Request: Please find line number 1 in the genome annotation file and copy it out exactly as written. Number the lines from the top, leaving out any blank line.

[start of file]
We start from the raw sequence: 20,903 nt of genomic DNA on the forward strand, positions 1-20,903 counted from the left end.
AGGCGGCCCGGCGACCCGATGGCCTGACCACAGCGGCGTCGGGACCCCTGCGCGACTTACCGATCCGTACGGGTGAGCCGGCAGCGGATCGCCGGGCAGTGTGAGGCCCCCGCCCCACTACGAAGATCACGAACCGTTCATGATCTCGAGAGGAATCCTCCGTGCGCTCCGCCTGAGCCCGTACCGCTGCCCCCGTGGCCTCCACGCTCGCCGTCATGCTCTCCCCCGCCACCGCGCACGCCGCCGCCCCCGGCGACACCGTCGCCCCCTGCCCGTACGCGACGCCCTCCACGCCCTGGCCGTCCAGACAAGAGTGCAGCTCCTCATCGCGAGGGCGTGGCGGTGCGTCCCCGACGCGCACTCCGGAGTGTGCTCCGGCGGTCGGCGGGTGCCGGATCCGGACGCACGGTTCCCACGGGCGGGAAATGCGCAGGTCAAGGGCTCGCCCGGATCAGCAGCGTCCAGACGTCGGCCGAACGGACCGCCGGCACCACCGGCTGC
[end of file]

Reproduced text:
We start from the raw sequence: 20,903 nt of genomic DNA on the forward strand, positions 1-20,903 counted from the left end.